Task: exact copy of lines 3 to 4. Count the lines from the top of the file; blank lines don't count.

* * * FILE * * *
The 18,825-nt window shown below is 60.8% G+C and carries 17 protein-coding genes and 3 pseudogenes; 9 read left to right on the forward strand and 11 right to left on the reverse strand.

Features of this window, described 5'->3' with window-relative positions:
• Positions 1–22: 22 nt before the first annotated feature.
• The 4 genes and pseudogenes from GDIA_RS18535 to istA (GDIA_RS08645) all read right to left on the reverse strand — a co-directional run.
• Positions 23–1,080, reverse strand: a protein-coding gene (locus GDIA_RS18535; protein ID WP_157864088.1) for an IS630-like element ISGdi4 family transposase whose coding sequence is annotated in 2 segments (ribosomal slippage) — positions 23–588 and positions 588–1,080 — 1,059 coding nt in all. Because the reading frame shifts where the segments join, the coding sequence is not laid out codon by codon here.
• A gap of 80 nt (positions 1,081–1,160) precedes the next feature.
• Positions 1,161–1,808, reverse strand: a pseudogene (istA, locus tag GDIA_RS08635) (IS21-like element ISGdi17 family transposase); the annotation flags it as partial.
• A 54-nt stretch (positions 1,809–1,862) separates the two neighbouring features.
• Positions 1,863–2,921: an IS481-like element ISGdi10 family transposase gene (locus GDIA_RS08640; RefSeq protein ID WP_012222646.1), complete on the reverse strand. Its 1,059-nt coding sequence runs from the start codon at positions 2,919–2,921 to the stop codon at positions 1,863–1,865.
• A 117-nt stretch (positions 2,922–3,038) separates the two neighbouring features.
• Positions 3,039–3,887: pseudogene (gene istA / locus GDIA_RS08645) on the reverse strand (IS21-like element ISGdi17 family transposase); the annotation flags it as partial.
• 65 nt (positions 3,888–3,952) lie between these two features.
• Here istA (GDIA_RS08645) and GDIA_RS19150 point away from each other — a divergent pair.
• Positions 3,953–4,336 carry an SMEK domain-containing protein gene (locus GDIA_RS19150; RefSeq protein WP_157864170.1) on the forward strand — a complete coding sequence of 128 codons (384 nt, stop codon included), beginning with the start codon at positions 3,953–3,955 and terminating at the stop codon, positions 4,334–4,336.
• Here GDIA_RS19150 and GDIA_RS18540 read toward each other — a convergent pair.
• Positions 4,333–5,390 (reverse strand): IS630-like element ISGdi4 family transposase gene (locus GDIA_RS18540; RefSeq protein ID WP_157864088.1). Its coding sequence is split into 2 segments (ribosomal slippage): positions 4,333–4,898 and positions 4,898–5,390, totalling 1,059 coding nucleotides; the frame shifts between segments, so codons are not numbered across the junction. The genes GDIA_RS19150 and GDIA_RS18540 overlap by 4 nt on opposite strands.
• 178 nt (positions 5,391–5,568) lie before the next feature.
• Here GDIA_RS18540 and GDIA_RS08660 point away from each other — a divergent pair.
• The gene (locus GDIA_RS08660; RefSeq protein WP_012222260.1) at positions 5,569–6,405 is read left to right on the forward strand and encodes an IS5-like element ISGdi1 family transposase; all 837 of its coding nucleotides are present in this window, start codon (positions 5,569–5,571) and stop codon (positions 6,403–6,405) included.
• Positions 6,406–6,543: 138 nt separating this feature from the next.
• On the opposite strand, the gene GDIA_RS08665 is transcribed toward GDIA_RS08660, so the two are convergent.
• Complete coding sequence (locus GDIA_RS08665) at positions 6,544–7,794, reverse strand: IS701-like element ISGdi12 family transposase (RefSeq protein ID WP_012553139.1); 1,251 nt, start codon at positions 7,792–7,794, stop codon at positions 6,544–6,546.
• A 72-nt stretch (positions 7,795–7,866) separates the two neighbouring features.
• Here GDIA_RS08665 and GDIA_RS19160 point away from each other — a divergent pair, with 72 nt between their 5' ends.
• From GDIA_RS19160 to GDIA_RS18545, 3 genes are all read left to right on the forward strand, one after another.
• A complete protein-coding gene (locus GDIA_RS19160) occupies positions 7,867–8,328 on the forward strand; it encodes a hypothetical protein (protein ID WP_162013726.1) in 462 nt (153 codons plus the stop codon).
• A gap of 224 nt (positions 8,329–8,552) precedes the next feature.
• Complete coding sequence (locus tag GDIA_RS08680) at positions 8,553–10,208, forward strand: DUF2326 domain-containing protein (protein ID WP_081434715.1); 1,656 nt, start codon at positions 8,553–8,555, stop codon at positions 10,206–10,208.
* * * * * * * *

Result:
• Positions 1–22: 22 nt before the first annotated feature.
• The 4 genes and pseudogenes from GDIA_RS18535 to istA (GDIA_RS08645) all read right to left on the reverse strand — a co-directional run.